While little is known about the connection between rumination disorder and addiction, it’s clear that people must receive comprehensive treatment when both conditions are present.

Rumination disorder is an eating disorder that involves the routine regurgitation of food, which may cause a person to avoid social interactions. This isolation can put people at a higher risk for alcohol or drug abuse. However, because the true prevalence of rumination disorder is unknown, the rate of substance abuse in this population is also unclear.

As educational efforts improve and more people become aware of the condition, individuals with rumination disorder may come forth more readily and seek treatment. For instance, as awareness increased for other eating disorders, such as bulimia and anorexia, more treatment options became available. Data shows that individuals with eating disorders have a higher risk of comorbid substance abuse disorders. In some cases, the risk is five times higher than the general population.

Effects of Drug Use on Rumination Disorder

Drug use is likely to have an adverse impact on rumination disorder, primarily due to the effects that drugs and alcohol have on gastrointestinal (GI) motility and esophageal muscle tone. Alcohol, in particular, has a high risk of increasing GI motility and further relaxing esophageal tone, which can worsen rumination disorder or make it more difficult to control.

Statistics on Rumination Disorder and Addiction

Relatively little is known about the rate of addiction and rumination disorder, primarily because the actual incidence of rumination disorder is unknown. Many people with rumination disorder have other developmental problems that require supervision or institutionalization. Because of this, it is highly unlikely that these individuals would have access to any drugs or alcohol for recreational purposes or abuse.

Treating Rumination Disorder and Co-Occurring Substance Use Disorder

When rumination disorder is present at the same time as a substance use disorder, treating rumination disorder is the first step in recovery. Behavioral treatment strategies for addressing this condition may include:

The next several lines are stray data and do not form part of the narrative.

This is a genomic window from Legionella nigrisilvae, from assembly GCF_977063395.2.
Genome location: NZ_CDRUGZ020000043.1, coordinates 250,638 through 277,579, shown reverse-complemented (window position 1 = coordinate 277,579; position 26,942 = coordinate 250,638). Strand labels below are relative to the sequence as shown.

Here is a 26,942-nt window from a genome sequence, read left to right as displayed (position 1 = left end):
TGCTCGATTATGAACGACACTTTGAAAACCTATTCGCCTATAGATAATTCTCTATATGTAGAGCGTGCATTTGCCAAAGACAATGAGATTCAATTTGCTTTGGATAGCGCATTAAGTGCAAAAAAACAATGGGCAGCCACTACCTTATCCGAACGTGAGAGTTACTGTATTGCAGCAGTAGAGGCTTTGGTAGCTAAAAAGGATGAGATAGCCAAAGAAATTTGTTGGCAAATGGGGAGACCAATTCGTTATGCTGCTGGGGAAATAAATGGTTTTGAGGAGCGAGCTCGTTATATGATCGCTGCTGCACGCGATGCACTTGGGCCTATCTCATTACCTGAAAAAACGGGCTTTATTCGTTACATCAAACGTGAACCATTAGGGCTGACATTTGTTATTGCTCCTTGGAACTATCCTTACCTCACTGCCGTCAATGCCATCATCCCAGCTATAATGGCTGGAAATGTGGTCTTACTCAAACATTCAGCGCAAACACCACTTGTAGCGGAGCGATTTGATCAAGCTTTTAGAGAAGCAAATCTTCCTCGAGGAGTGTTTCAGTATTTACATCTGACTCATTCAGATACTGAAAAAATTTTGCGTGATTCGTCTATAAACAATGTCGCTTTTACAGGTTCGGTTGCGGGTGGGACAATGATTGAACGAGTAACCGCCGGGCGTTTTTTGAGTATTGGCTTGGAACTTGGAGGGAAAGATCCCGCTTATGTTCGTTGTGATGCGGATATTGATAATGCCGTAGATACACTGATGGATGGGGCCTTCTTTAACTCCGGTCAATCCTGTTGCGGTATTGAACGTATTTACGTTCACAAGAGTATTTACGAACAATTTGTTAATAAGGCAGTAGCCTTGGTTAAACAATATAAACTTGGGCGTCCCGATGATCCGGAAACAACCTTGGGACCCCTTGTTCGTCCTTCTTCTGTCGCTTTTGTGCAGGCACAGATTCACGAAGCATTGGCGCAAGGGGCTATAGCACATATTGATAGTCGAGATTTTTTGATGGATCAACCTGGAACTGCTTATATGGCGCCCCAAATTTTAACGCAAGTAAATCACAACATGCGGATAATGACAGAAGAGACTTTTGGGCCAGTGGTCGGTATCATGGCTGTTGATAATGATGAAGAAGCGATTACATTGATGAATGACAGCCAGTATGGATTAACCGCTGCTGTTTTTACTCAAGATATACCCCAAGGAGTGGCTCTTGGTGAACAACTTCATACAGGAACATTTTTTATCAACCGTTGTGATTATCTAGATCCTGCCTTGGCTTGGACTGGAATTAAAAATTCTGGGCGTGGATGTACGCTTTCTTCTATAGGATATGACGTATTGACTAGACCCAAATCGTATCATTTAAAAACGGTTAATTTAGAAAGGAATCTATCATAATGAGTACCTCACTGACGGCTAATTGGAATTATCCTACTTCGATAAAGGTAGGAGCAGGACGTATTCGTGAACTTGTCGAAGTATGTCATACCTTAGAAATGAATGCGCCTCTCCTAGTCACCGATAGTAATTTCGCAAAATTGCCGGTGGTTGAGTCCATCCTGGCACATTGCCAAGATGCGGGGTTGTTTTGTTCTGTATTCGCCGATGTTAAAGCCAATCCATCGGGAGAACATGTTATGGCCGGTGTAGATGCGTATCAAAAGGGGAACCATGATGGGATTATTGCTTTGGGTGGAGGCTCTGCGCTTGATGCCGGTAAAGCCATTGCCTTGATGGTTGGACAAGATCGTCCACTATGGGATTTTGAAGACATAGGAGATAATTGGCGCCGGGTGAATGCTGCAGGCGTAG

• Habit-reversal with relaxation
  • Diaphragmatic breathing
  • Special feeding techniques
  • Reinforcing other behaviors
  • Hypnosis and relaxation techniques
  • Guided imagery
  • Stress management
  • Gum chewing
  • Sipping water between bites of food

Once rumination disorder is under control, substance abuse disorders must be treated in traditional recovery centers where the conditions can be managed concurrently. If you or a loved one are ready to receive treatment for addiction, The Recovery Village can help. Reach out to a representative today for more information or to get started.

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Editor – Megan Hull
Megan Hull is a content specialist who edits, writes and ideates content to help people find recovery. Read more
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Medically Reviewed By – Dr. Kim Langdon, MD
Kimberly Langdon, MD is a retired University-trained obstetrician/gynecologist with 19 years of clinical experience. She graduated from the Ohio State University College of Medicine, then completed her OB/GYN residency program at the Ohio State University Medical Center. Read more

NEDA. “Substance Abuse and Eating Disorders.” Accessed March 22, 2019.

Grad, Simona. “The Effect of Alcohol on Gastrointestinal Motility.” Bentham Science, 2016. Accessed March 22, 2019.

Milad, Mena. “Gastrointestinal Motility and Functional Bowel Disorders.” Practical Gastroenterology, September 2016. Accessed March 22, 2019.

USF Health Rothman Center for Pediatric Neuropsychiatry. “Comprehensive Behavioral Intervention for Tics (CBIT) / Habit Reversal Training.” Accessed March 22, 2019.

Medical Disclaimer

The Recovery Village aims to improve the quality of life for people struggling with substance use or mental health disorder with fact-based content about the nature of behavioral health conditions, treatment options and their related outcomes. We publish material that is researched, cited, edited and reviewed by licensed medical professionals. The information we provide is not intended to be a substitute for professional medical advice, diagnosis or treatment. It should not be used in place of the advice of your physician or other qualified healthcare providers.